Rafael Lima, born and raised in Brazil, reflects on his time reporting in his home country and some of his impressions on the current political and social makeup of Brazil.
In the Indian town of Alleppey, miles of canals run littered with trash. A project to rejuvenate not only these urban rivers but the spaces around it is making a difference.
Mappers, a drone pilot, a lawyer, bird-watchers, a journalist, and reforesters are carrying out ambitious projects to stop the degradation of the Darién Gap.
Cammie Behnke, a reporting fellow from Elon University, shares some reflections from her two-week reporting trip to Rwanda, where she covered gender roles in a post-genocide era.
Ani Gururaj met with Bhutanese refugee Purna Neupane in Shrewsbury, MA, to discuss his experience as a refugee and as the founder of a non-profit that supports refugees in the greater Massachusetts area.
Student fellow Caron Creigton speaks with Bisrat Geryasus, director of the Eritrean Women’s Center, a grassroots organization in South Tel Aviv.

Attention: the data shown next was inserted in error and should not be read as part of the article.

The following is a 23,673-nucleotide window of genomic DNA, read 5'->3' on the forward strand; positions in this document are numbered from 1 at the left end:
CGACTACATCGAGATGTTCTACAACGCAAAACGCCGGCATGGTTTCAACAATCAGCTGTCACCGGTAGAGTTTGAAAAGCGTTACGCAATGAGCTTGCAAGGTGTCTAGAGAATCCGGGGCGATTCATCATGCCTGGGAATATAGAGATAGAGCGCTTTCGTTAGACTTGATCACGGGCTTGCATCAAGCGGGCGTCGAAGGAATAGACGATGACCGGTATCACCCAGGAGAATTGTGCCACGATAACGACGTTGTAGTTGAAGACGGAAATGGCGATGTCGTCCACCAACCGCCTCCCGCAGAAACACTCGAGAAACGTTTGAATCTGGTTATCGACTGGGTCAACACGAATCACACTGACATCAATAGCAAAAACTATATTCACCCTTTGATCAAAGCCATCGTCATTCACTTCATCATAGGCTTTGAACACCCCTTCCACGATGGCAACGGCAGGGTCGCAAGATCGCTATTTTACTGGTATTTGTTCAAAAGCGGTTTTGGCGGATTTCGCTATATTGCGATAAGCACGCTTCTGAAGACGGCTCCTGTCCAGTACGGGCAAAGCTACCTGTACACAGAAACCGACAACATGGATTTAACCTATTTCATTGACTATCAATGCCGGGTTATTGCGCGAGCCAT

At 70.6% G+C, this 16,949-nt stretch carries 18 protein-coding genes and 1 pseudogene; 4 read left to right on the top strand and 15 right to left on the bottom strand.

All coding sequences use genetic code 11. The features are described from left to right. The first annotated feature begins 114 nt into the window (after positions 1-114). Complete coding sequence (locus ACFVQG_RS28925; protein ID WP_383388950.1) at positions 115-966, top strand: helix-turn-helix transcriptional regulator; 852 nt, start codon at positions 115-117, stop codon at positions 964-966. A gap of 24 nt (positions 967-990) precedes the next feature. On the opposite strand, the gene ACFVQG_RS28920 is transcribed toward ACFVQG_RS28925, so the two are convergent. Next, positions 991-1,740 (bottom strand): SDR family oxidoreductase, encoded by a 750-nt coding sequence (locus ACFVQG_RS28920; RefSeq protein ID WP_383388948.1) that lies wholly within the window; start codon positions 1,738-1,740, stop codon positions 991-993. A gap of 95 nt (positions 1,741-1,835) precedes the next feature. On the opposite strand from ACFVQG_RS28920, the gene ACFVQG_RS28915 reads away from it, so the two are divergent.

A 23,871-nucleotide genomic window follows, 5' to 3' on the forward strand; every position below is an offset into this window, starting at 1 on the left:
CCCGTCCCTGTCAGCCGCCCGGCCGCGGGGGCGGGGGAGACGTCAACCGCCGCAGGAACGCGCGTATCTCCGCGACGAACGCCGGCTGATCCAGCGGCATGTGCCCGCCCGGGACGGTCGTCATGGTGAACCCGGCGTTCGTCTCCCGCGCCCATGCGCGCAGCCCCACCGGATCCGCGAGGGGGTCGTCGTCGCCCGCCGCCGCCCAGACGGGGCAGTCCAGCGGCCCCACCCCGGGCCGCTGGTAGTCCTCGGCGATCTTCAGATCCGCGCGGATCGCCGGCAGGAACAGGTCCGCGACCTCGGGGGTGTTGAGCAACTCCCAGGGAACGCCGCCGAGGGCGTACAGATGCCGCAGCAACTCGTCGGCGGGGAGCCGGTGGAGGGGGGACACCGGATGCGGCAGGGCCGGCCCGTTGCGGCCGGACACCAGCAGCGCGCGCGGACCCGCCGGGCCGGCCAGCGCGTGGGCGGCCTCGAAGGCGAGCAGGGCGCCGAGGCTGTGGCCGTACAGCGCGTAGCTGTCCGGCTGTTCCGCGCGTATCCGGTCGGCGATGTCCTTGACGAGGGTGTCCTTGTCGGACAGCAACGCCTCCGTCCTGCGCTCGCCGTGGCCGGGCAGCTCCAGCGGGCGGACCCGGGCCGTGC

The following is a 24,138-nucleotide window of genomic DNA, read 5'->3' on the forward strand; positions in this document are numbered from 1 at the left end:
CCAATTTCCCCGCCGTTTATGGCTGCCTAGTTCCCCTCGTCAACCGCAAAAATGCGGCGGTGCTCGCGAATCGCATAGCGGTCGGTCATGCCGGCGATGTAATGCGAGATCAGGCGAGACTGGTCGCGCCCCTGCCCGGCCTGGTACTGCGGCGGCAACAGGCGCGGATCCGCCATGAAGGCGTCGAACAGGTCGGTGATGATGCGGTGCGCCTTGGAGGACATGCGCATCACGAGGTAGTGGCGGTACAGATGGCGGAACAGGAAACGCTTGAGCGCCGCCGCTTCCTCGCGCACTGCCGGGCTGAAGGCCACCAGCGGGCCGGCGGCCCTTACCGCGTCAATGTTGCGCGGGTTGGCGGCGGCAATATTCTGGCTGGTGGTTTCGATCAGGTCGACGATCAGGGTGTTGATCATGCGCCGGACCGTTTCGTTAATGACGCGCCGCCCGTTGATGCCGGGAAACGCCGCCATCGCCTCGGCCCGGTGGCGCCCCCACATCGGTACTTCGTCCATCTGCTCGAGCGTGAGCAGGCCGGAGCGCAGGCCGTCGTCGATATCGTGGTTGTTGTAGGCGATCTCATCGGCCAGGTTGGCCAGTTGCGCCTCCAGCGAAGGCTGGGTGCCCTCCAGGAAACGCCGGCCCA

This field note tells the story of a single mother from Eritrea, seeking asylum in Israel, and some of the struggles she has faced after she injured her hand and became unable to work.
Daily life along the gulf of the Persian Gulf continues although climate change will soon put it at risk.
Brett Walton reflects on the necessity of reporting on natural disasters with a dual approach that brings to light both the personal and the structural.
Amanda Michelle Gordon, a New Yorker with ASD (autism spectrum disorder), ponders both the level of understanding of autism and the culture of Brazil's economic hub.
Ari Daniel's essays chronicle his Iceland reporting—about a current crucial to the circulation of seawater and heat, and on a team transforming CO2 into rock. There's also a great shot of a horse.
While vast numbers Mexicans are overwhelmed with optimism for the prospect of change with the new President-elect, the Zapatistas perceive the maverick politician with only one thing: suspicion.